Reading Time: 11 minutes

“Trust your body more,” my husband offered during my moment of anxiety last week. “Think less.”

“I love it when you hand my words back to me,” I replied knowingly and appreciatively. He smirked. My husband often reminds me of what I already know and what I sometimes lose touch with when my nervous system gets triggered and old patterns come for a visit.

More and more I trust my body, and dwelling in this space of trust has been one of the most transformative shifts on my healing journey. Life continues to offer opportunities to deepen and expand this trust, which is where I am now—a moment of opportunity. I know I’m not alone. One of the foundations of my healing framework is self-trust, not just because it’s been powerfully healing for me to cultivate it, but also because I’ve witnessed how self-trust, and lack thereof, impacts other womxn’s health and well-being. That’s why I want to share some ideas about why it’s so hard for womxn to trust our bodies (and why it matters).

It’s Historical, Cultural, and Individual


I believe that, for womxn, our lack of trust in our bodies stems as much, if not more, from our historical and collective cultural experience as it does from our individual life experience. It’s hard for womxn to trust our bodies when we’ve been told for centuries that they’re dangerous or bad and then punished for it, too. Wise women and healers (witches) were considered a threat and burned at the stake for embodying their feminine gifts. In her book Patriarchy Stress Disorder, Valerie Rein, PhD reinforces that “Most women are constantly at war with our bodies. It’s not our fault. It’s the millenia of the war on women and our bodies, internalized.” (Rein, p. 79)


Our modern day patriarchal culture also promotes collective distrust in our bodies because patriarchy inflicts trauma on womxn that breeds this mistrust. Trauma is more than catastrophic life events. It’s chronic stress stored in the body. It’s also anything that is too much, too fast, too soon. Trauma, according to Valerie Rein, is “any experience that made you feel unsafe in your fullest authentic expression and led to developing trauma adaptations to keep you safe.” (Rein, p. 18). It’s hard for womxn living in our patriarchal culture to feel safe being authentic when we’re told that our bodies, minds, and hearts are wrong. We’re bombarded by ads for products that will fix our wrinkles, dimples, and emotions. We’re disregarded and told the “doctor knows best” when we share the truth of our pain (see below for articles on this topic). Our innate feminine energy is devalued with a focus on logic over intuition, busy-ness over rest, and producing over nurturing.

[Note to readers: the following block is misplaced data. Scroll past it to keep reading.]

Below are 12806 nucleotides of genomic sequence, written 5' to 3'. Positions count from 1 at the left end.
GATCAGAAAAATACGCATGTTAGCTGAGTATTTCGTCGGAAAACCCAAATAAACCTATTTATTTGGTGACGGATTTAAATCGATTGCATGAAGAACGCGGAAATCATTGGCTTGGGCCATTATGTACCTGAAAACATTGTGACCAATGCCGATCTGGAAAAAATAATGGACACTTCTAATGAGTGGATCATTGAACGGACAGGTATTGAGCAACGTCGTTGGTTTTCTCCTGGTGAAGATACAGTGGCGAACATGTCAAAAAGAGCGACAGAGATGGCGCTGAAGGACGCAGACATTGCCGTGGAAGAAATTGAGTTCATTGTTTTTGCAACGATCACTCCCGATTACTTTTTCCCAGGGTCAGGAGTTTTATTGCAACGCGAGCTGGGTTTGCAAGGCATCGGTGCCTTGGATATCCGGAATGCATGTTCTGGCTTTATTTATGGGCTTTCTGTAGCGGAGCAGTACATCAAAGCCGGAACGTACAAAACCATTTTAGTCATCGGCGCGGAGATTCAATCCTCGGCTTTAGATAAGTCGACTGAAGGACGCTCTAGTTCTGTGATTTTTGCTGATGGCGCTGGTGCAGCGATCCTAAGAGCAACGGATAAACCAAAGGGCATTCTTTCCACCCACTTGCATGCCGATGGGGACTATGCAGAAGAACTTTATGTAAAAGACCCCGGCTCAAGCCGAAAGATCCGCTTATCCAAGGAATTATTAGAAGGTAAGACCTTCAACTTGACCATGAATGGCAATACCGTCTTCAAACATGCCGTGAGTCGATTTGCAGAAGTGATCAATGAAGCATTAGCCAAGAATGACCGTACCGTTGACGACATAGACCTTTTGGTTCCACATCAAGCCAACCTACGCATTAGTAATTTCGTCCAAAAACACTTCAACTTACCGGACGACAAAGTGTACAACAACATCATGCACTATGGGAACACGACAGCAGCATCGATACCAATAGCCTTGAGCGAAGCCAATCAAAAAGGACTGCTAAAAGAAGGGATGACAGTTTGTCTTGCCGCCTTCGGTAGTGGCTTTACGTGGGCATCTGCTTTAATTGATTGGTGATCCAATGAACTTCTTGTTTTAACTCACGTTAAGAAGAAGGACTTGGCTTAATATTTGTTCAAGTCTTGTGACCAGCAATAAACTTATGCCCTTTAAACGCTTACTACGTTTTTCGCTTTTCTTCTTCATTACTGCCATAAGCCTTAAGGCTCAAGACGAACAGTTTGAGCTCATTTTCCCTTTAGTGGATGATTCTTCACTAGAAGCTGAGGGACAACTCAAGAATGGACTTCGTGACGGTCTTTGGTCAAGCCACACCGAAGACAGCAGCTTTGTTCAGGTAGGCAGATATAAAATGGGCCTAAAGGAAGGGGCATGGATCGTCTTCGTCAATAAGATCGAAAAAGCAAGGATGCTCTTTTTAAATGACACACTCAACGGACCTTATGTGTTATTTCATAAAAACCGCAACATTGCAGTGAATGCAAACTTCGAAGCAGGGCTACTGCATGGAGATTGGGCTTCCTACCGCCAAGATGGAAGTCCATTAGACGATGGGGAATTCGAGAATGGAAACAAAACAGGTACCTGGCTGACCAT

*Note: I have a special interest in womxn’s health and healing, which is why I’m choosing to focus on womxn in this blog. I recognize men are negatively impacted by patriarchal culture and ideology as well.


We may also lack trust in our bodies through our own personal experiences as well. It can feel hard to trust our bodies when it’s not been modeled for us or when it seems our bodies have betrayed us. For myself and so many other womxn I know, we learned early on that it’s not safe to show up in our joy, beauty, carefree-ness, brilliance, because we’ve been burned, shut down, or violated when we show up so freely. So we protect ourselves, withholding our authentic expression. As developing girls and aging women, it may also feel like our changing bodies are betraying us. Whether it’s our appearance, chronic physical symptoms, or emotional experience, we learn to control rather than trust them, because controlling often feels like the safer option. We wind up living in and from our heads, our bodies becoming an afterthought. This perpetuates the cycle of mistrust in our bodies, as our bodies must work harder to get our attention, which can also feel scary and lead to even more self-protection and mistrust in our bodies.